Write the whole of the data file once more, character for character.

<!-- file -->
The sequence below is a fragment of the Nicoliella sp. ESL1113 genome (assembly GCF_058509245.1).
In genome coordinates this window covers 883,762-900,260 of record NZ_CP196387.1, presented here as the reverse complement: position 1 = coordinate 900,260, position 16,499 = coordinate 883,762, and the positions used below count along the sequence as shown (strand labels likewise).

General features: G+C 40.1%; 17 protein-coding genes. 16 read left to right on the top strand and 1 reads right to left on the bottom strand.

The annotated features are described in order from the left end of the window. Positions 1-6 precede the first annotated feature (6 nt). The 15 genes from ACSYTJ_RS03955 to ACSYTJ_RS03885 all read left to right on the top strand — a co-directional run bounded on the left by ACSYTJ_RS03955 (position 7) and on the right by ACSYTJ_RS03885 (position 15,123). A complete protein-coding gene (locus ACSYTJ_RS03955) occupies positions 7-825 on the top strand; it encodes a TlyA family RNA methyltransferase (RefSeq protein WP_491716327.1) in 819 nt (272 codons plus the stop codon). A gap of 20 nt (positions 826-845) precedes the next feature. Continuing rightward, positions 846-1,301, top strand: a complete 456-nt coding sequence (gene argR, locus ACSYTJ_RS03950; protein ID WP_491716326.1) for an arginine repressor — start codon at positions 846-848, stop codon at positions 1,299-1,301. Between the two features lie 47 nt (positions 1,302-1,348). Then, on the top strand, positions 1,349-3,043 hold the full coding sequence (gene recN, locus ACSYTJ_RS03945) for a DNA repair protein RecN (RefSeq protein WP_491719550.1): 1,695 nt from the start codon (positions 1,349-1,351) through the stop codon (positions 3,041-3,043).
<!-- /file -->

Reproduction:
The sequence below is a fragment of the Nicoliella sp. ESL1113 genome (assembly GCF_058509245.1).
In genome coordinates this window covers 883,762-900,260 of record NZ_CP196387.1, presented here as the reverse complement: position 1 = coordinate 900,260, position 16,499 = coordinate 883,762, and the positions used below count along the sequence as shown (strand labels likewise).

General features: G+C 40.1%; 17 protein-coding genes. 16 read left to right on the top strand and 1 reads right to left on the bottom strand.

The annotated features are described in order from the left end of the window. Positions 1-6 precede the first annotated feature (6 nt). The 15 genes from ACSYTJ_RS03955 to ACSYTJ_RS03885 all read left to right on the top strand — a co-directional run bounded on the left by ACSYTJ_RS03955 (position 7) and on the right by ACSYTJ_RS03885 (position 15,123). A complete protein-coding gene (locus ACSYTJ_RS03955) occupies positions 7-825 on the top strand; it encodes a TlyA family RNA methyltransferase (RefSeq protein WP_491716327.1) in 819 nt (272 codons plus the stop codon). A gap of 20 nt (positions 826-845) precedes the next feature. Continuing rightward, positions 846-1,301, top strand: a complete 456-nt coding sequence (gene argR, locus ACSYTJ_RS03950; protein ID WP_491716326.1) for an arginine repressor — start codon at positions 846-848, stop codon at positions 1,299-1,301. Between the two features lie 47 nt (positions 1,302-1,348). Then, on the top strand, positions 1,349-3,043 hold the full coding sequence (gene recN, locus ACSYTJ_RS03945) for a DNA repair protein RecN (RefSeq protein WP_491719550.1): 1,695 nt from the start codon (positions 1,349-1,351) through the stop codon (positions 3,041-3,043).